Video: Child Calls Murdered Dad

updated 1/27/2006 11:45:22 AM ET 2006-01-27T16:45:22

Four-year-old Vanessa Keel left cell phone messages for her father, Sean, trying to sort out the horrible reality that he was murdered apparently for parts from his car in San Francisco's Bayview neighborhood early Saturday.

Police say as many as three to four suspects believe to be young, African American males approached Keel as he got out of the BMW he bought for his wife Rosa as a Mother's Day gift.  They shot him possibly with a machine gun.  Keel called the police on his cell phone, was brought to San Francisco General Hospital where he died.

Rosa Keel, Vanessa's mother and Sean Keel's widow and Sergeant Neville Gittens of the San Francisco Police Department joined Dan Abrams on ‘The Abrams Report’ to discuss the tragedy.

To read an excerpt from their conversation, continue to the text below. To watch the video, click on the "Launch" button to the right.

DAN ABRAMS, HOST, ‘ABRAMS REPORT’:  Rosa, how is Vanessa doing? 

ROSA KEEL, HUSBAND KILLED IN CARJACKING:  She's not doing so good as the last three days.  She is getting more confused as the days go by and Sean is not coming home. She is hanging in there. 

ABRAMS:  When she left those messages, you were just basically, what, allowing her to call to talk about it and let her feel like she was talking to daddy? 

R. KEEL:  Yes, just let her have her moments of feelings, whatever she was feeling.  She'd asked if she could call him.  I just told her to go right ahead. 

ABRAMS:  And how did you hear about what had happened? 

R. KEEL:  Well I got a call about 2:00, a little after 2:00 in the morning by a nurse by the name of Rick that works for San Francisco General Hospital.  And he basically informed me that I needed to get down to San Francisco General Hospital immediately.  That Sean had had an accident, but that's all he could say at that point.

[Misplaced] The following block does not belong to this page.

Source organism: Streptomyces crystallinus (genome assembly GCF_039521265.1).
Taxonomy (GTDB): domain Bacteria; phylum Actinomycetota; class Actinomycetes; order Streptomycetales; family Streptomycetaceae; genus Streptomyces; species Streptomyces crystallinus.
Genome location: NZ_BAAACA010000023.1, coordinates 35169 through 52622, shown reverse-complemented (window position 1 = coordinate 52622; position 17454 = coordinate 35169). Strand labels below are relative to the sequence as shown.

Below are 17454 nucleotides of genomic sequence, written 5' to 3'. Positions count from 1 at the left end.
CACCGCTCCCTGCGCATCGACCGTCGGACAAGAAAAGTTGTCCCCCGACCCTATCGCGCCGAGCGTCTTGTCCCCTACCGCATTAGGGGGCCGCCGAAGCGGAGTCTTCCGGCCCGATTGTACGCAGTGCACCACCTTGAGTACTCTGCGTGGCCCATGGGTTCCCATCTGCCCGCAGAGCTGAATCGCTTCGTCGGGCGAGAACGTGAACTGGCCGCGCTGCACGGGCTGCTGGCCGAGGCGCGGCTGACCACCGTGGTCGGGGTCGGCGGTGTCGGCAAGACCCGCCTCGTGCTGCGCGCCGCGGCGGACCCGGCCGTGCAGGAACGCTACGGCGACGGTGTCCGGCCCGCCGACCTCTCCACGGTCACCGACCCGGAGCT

ABRAMS:  All right, let's get down to the business here of catching these guys.  Sergeant, what do we know? 

SGT. NEVILLE GITTENS, SAN FRANCISCO POLICE DEPT.:  Well what we developed some information last night.  It initially was thought that there were two suspects.  Now we are looking for between three and four suspects.  We are also trying to locate the wheels that were taken off Sean's vehicle.  Additionally, there was a Mac 11 style machine gun that was taken into custody over the weekend.  We are comparing the cartridges that were taken from Mr. Keel's body to see if this gun could have been used in that particular attack. 

ABRAMS:  What makes you believe that the motive was as just incomprehensible as car parts? 

GITTENS:  Well apparently, these wheels were very expensive.  They were very unique.  And when we recovered the car six hours after the incident, the wheels were missing along with the rims.  These are very expensive wheels, so at this point in time that's what we believe is the motive.  Of course, in any investigation as time goes on you develop new information and the inspectors are constantly developing new information in regards to this case.

ABRAMS:  Do you want to tell us—and I ask do you want to because I don't want to compromise the investigation in any way.  Do you want to tell us why you're convinced that there were three to four black males?